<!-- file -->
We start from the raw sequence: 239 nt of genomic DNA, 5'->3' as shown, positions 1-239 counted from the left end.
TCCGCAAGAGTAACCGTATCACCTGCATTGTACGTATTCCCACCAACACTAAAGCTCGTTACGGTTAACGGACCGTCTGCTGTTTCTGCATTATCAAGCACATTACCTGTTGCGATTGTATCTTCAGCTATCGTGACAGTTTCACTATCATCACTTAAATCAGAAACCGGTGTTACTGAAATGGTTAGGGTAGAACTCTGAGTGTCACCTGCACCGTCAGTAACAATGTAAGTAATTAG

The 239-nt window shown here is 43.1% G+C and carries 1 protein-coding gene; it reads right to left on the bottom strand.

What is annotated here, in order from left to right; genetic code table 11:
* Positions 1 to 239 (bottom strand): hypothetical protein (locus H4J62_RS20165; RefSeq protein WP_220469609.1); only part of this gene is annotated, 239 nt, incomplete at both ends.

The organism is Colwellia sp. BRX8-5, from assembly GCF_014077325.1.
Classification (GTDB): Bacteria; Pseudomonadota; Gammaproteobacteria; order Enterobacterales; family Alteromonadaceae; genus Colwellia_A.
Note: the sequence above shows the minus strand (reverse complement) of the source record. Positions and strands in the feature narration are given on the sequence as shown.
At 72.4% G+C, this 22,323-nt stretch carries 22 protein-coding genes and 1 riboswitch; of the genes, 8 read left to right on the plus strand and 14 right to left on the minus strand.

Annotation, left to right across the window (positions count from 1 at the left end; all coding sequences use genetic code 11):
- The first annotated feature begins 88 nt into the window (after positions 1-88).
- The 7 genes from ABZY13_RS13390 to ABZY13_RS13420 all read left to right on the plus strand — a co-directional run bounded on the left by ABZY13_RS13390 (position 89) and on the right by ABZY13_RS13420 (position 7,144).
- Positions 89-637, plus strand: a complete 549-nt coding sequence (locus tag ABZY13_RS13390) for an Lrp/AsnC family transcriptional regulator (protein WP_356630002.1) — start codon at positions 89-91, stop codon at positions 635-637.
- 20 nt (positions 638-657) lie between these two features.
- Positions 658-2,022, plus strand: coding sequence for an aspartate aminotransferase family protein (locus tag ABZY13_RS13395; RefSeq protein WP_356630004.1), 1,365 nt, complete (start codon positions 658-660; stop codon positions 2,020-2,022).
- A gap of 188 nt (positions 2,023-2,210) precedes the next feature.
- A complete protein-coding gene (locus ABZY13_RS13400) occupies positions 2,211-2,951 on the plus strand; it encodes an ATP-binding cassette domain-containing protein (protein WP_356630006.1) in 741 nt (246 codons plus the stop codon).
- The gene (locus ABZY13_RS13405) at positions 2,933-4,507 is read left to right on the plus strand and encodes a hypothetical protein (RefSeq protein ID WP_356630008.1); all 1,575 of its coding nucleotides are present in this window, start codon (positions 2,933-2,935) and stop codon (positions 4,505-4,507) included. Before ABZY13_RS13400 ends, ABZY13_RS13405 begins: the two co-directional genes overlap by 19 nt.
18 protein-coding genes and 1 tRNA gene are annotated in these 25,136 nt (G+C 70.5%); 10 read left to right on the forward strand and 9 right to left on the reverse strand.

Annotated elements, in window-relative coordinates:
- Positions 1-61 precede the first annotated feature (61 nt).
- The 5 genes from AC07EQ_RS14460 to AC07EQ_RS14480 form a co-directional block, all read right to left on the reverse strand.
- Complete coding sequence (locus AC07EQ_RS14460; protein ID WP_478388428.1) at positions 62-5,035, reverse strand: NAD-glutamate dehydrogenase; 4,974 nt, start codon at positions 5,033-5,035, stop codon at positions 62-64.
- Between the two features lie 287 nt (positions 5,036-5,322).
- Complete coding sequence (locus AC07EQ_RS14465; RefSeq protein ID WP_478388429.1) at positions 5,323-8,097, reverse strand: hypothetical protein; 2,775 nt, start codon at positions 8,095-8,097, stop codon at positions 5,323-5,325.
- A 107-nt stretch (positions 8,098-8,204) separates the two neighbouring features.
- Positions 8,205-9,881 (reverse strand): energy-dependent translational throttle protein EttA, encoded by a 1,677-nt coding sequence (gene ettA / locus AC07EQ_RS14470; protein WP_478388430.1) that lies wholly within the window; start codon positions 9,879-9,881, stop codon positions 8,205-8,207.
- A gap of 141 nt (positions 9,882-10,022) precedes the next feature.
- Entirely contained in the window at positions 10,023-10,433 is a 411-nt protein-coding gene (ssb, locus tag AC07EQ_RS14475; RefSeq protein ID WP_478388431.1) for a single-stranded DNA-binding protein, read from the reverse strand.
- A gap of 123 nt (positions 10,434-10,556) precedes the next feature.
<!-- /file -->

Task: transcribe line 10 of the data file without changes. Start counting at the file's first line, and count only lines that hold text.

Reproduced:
Annotation, left to right across the window (positions count from 1 at the left end; all coding sequences use genetic code 11):